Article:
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Mr. CANADY. Professor Durham


UNIVERSITY LAW SCHOOL Mr. DURHAM. Thank you. It is a great honor for me to address this body today on legislation vital to protecting one of our preeminent liberties: religious freedom. I have spent much of the past decade working in support of this great principle both in my home State of Utah and at the Federal level, work which underscores my sense that we are dealing with one of the bedrock principles of any just society.

It is a true tragedy that some of the most fundamental problems arise in this area, and some people seem to think that they can't be dealt with at the Federal level. I believe that the proposed law is measured, that it does follow what has been done in other areas. For example, it involves valid assertions of the commerce and spending powers.

I also want to focus primarily on the land use issues. I think I must have misheard Marci Hamilton. I thought she said land use is the last bastion of liberty. I cannot believe that. I have to say that I must have misheard her.

Mr. CANADY. My ears heard the same thing with the same response on my part.

Mr. DURHAM. Maybe she misspoke, but certainly anyone who has been in any of these processes I know often have questions and problems with that.

One of my fundamental roles in this hearing is to draw together anecdotes-cases-on land use planning. There is a reason that we deal with anecdotes in this area, and that is that every piece of land is different; land is unique. And yet there are recurring kinds of problems.

A year or so ago when we were preparing the amicus briefs in the Boerne case, I along with some other colleagues pulled together all of the reported cases that we could find regarding land use and religious freedom. We tabulated them and simply looked at what happened. The result is not a scientific study in the strict sense. Frankly, I don't know how one would assemble a scientific universe of such cases. Instead, we simply tried to get all of the reported cases. When you look at them, you see an overwhelming pattern of discrimination.

This, of course, goes to the section 5 issue and section 5 support for the land use provisions of Religious Protection Act.

Let me just summarize very briefly what the overall results are. I am skipping over another study that was done by DePaul University that looks at the scope and the range of land uses that are done by churches throughout the country. This was a survey of about 300 major denominations and what their land use patterns are.

But focusing just on this collection of data about the actual cases, we compared the treatment received by smaller religious groups. This is a continuum, but we took those with 1.5 percent of the population or less and we compared those with the treatment that is received by larger religious groups. Minority religions that fall in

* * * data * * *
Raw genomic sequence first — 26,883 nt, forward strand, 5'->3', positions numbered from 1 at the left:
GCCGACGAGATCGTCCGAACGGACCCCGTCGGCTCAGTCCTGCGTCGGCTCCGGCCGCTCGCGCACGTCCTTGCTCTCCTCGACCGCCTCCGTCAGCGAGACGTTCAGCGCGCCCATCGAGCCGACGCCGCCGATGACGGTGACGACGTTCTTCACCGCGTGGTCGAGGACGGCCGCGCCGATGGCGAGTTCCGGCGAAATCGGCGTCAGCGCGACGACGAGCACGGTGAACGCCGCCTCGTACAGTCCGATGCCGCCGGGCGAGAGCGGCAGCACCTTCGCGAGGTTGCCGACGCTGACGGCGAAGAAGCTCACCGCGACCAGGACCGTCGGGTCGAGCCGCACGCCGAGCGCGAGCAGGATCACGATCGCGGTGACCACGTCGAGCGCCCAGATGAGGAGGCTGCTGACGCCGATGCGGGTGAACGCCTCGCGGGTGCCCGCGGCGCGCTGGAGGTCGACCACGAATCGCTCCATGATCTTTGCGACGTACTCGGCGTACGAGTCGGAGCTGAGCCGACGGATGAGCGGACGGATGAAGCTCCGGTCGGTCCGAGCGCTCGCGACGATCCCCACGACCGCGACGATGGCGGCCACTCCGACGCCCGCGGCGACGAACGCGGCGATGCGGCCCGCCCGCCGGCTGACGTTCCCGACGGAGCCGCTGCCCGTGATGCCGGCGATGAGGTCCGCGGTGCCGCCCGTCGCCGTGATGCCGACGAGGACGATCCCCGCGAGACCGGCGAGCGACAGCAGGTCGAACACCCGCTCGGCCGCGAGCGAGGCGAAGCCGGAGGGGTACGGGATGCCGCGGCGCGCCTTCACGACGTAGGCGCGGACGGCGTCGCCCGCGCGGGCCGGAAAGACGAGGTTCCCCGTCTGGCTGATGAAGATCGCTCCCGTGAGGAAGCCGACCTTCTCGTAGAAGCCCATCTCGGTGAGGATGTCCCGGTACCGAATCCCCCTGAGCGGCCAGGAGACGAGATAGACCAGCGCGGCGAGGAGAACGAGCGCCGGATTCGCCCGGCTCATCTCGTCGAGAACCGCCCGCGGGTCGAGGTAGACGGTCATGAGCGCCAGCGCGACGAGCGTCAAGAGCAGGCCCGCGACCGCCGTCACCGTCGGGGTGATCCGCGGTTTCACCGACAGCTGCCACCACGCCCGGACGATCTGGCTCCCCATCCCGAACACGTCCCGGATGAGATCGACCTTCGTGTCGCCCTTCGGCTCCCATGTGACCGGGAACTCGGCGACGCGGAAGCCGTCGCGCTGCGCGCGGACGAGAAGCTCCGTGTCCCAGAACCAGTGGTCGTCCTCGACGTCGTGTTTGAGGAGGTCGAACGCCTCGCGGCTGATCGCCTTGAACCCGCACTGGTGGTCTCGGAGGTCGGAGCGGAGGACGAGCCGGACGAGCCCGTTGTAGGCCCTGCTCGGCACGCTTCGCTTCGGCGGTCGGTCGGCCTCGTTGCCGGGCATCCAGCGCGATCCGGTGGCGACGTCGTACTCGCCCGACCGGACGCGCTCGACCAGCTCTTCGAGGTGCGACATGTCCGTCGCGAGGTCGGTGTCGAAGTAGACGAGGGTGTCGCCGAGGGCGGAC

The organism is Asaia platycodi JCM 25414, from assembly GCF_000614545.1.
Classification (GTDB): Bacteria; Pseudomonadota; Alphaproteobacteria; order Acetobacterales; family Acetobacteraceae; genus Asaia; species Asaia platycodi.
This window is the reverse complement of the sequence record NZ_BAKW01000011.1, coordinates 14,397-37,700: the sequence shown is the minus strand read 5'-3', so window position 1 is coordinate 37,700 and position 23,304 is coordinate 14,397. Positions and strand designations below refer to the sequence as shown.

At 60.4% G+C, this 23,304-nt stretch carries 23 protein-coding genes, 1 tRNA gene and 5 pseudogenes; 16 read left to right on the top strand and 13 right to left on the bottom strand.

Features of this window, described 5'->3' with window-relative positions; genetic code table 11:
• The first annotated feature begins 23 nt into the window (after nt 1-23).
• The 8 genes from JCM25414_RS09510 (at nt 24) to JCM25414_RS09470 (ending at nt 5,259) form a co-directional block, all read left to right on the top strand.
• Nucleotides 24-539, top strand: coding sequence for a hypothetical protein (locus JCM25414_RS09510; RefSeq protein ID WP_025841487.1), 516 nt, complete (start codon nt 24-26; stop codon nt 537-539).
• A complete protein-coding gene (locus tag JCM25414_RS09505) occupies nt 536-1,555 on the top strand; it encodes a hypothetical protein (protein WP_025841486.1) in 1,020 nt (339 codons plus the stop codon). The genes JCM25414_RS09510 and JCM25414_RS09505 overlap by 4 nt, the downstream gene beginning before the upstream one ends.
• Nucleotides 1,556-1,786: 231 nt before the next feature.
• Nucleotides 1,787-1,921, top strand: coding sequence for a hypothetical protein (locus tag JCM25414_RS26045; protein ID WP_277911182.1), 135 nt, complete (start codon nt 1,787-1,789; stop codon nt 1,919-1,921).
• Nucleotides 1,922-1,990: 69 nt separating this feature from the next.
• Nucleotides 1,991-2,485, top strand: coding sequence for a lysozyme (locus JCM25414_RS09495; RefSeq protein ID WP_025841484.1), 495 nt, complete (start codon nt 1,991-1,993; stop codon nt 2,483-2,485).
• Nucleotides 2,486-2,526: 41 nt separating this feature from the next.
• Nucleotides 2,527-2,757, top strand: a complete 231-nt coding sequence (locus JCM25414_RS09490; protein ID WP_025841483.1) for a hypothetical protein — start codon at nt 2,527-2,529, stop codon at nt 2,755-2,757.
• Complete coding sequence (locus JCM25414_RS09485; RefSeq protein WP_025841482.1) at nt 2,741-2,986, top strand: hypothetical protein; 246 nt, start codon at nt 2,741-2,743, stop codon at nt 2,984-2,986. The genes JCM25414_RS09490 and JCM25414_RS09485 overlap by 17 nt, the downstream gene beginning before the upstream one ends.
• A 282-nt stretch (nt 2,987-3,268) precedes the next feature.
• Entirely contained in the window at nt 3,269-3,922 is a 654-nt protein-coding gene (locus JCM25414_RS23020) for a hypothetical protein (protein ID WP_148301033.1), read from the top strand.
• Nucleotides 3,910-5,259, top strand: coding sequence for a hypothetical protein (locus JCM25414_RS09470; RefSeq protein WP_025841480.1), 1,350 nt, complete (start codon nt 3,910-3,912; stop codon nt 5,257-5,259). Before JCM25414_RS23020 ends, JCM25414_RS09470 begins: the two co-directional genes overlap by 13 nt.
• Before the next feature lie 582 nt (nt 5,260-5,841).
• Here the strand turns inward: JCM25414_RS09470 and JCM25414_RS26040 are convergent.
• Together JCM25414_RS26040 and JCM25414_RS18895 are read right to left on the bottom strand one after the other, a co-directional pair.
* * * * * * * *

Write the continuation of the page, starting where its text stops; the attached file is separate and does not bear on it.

the category of having less than 1.5 percent of the population represent about 9 percent of the total population of the United States.

Mr. SCOTT. What percent? Mr. DURHAM. About 9 percent. These small groups represent only 9 percent of the population, and yet they were involved in over 49 percent of the cases regarding the right to locate buildings at a particular site and over 33 percent of the cases seeking approval of accessory uses.

When we did the study, you couldn't exactly tell which kind of denomination was involved in each case. If the case name is “Roman Catholic diocese such and such,” you know that it is Catholic, but some of the others are not so obvious. So there were a number of cases that are unclassified or are from unascertainable denominations. These unclassified cases are likely also to be in the category of small religious groups (with less than 1.5 percent of the population).

It turns out that the disproportionate burden becomes even more distressing when these cases are taken into account. If these are counted in, over 68 percent of the reported location cases, and over 50 percent of the accessory use cases involve smaller religious groups.

There may be some imperfections in the data, but there could be substantial error without disturbing the result. The point is this portrays a picture of significant recurring discrimination.

I think, as Mr. Mauck said, we are just seeing the tip of the iceberg. I can walk through a number of cases, as my testimony does, and you see churches being driven from pillar to post seeking place after place simply in order to find a place to worship, and this is, in my view, unconscionable.

Now, it is true that there are all sorts of planning reasons that one can give for such results. I want to say that most of the planning people in this country act in good faith and so forth, but I think that they end up suffering from what I call “secular blindness.” They are often more concerned about some relatively minor concern about aesthetics and the like than they are with responding religious freedom. As important and valuable as these concerns are, they cannot outweigh the value of religion and religious freedom in our society. It is vital to adopt a law like the Religious Liberty Protection Act to deal with these things.

In conclusion, I would simply underscore what was said at another point in my written testimony with respect to the Commerce Clause issue. Commerce issues are particularly obvious in the land use area. Religious use of land has all kinds of impacts on commerce, and the impacts are clearly substantial. Religious uses are directly burdened by the land use decisions, and it is perfectly permissible for Congress to exercise its power to deregulate this area that is so vital to exercise one of the most fundamental freedoms in the world.

Thank you.
Mr. CANADY. Thank you, Professor.
[The prepared statement of Mr. Durham follows:) -


SCHOOL This statement is submitted by Professor Durham in his personal capacity, and is not made on behalf of any organizations or institutions with which he is affiliated.

It is a great honor for me to address this body today on legislation vital to protecting one of our preeminent liberties: religious freedom. I have spent much of the past decade working in support of this great principle: in my home state of Utah, at the federal level, and as a comparative law expert in many of the countries emerging from the yoke of communism. Experience in all these contexts has reaffirmed my conviction, in setting after setting, that religious freedom is one of the bedrock principles of any just human society. As Madison rightly argued over two centuries ago in his famous Memorial and Remonstrance, religious freedom “is in its nature an unalienable right” because it relates to duties that are "precedent, both in order of time and in degree of obligation, to the claims of Civil Society.” 1